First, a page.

Need a lesson in how small-batch, limited edition products use scarcity to drive up demand? Think back to the Adidas release of Kanye West’s Yeezy Boost 350. Within minutes of going for sale online, the sneakers were completely sold out.
Now, not everyone has the celebrity status and reach of Kanye West--but that doesn’t mean limited production loses its effectiveness as a scarcity sales tactic when used in a non-celebrity context.
Brothers Leather Supply lets online shoppers know when their limited edition products are low in stock to drive sales. The red copy notating scarcity stands out from other elements on the page, making it easy for customers to spot.
Limited production products tap into those desirability drivers we talked about before. They can be seen as status symbols, have an air of exclusivity, and make owners feel unique and special.
We’ve covered limited time offers and limited quantity offers as scarcity tactics, but there’s one more strategy that also works well...
Have a product/service in high demand? Showcase it.
Leveraging your demand not only adds ethos to your offering, but it communicates the risk of scarcity as well.
Remember: Economics 101 teaches us that as demand increases and supply remains the same, the price increases. Therefore, if the item/service is finite (as most things are) showcasing its popularity can make customers infer that they need to purchase now before the price jumps.
Social proof is an indicator of popularity, and often demand.
Popularized by Psychologist Robert Cialdini, social proof theory explains why people look to others when making a decision: They’re looking for guidance from a larger, possibly better informed, consensus.
Sales and marketing teams that leverage social proof are not only to showcasing their most popular products and services, but they are also creating a sense of increased demand at the same time.
Take a look at how Airbnb showcases wish listed locations to as a form of social proof:
When travelers can see just how popular a particular place is with other users, they’re not only seeing social proof in action, but they also feel greater urgency to book before it’s snatched up by someone else.
Sharing hard numbers and statistics about your product or service is another indicator of social proof and popularity that takes advantage of FOMO.
Bonus: It adds transparency as well.
We do this at SumoMe by sharing the exact number of sites using our tools--and it’s front and center on our home page.
While this tactic doesn’t leverage a limited offer, it does take a more subtle approach that speaks to the offering’s value (which often goes hand in hand with scarcity), as indicated by the sizable number of users.
This plays into scarcity mainly in your market’s minds. Have you ever used a service or purchased a product that is so popular or good that it feels too good to be true?
You get on the bandwagon right away, because you assume scarcity - you assume that the price will go up, or the company will make the product exclusive. It plays into idea that it’s too good to last.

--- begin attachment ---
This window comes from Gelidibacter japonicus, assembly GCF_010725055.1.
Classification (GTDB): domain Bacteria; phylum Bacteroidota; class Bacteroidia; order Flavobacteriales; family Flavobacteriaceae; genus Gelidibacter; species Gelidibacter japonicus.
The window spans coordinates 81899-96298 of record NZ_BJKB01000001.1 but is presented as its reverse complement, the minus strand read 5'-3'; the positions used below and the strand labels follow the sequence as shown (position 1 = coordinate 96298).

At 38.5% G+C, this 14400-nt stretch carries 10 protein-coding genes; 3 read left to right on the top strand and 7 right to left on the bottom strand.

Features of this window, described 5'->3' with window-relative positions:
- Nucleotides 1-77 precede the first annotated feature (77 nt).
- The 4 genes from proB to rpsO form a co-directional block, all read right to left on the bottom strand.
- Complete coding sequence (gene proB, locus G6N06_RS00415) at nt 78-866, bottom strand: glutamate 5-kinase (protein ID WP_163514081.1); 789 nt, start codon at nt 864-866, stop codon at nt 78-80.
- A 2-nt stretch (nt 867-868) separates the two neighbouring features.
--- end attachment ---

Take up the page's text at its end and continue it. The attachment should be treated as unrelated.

Basically: Products/services don’t become popular unless they actually work and provide value.
You can communicate encroaching scarcity by showing customers what others are doing in real-time.
Again, this helps create a sense of urgency, as buyers are able to see what other people are doing. This helps them get an idea of how quickly they need to act if they want to claim the scarce item.
Expedia does this with hotel bookings--they use yellow pop up notifications that tell browsing visitors how many other shoppers are looking at the same hotel at the moment as well as how many booked this location in the recent past.
All of the tactics outlined here can be valuable, but as with anything, they should be used in moderation, and only when appropriate.
Can scarcity tactics boost your marketing and sales? Absolutely.
But only when used in the right ways, at the right times.
Scarcity tactics aren’t a quick fix for lagging sales. Instead, they increase the intensity of desirability for an item that’s already in demand. Think about it: If people aren’t already lining up to wait for your scarce offering, is slapping a timer on it going to magically increase demand? Probably not. Strive to build a loyal customer base who can’t wait for your new releases before tying in scarcity.
Too much pressure is a bad thing. Many of the scarcity-focused strategies we’ve talked about create some anxiety-producing urgency--and when you put too much pressure on your customers to act, they may feel like you’re forcing them into action--not letting them make their own decisions. It’s an easy way to break ties with loyal customers, as seen in this example from CoffeeforLess.
Everything in moderation. Limited edition items are special because they’re different from all of your other offerings. That means you can’t make every single item limited, seasonal, low in stock, and only available for a short period. If nothing else, customers will get annoyed that there you can’t seem to keep regulate your inventory. Scarcity should be used in moderation...or scarcely, if you will.
Test to know what works. We’re big fans of testing, so of course we want to urge you to test out different tactics to find the scarcity tactics that drive conversions with your unique audience. An easy way to do that: Monitor and test different strategies by using a heat map tool.
Ready to start using scarcity to improve your marketing and sales?
Let’s do a quick recap of why it works and how you can use it.
Why it works: Scarce items make people feel unique, powerful, and like they have access to something valuable and exclusive.
How to use it:
Have you seen any ways examples of scarcity tactics we haven’t outlined here? Please let us know in the comments!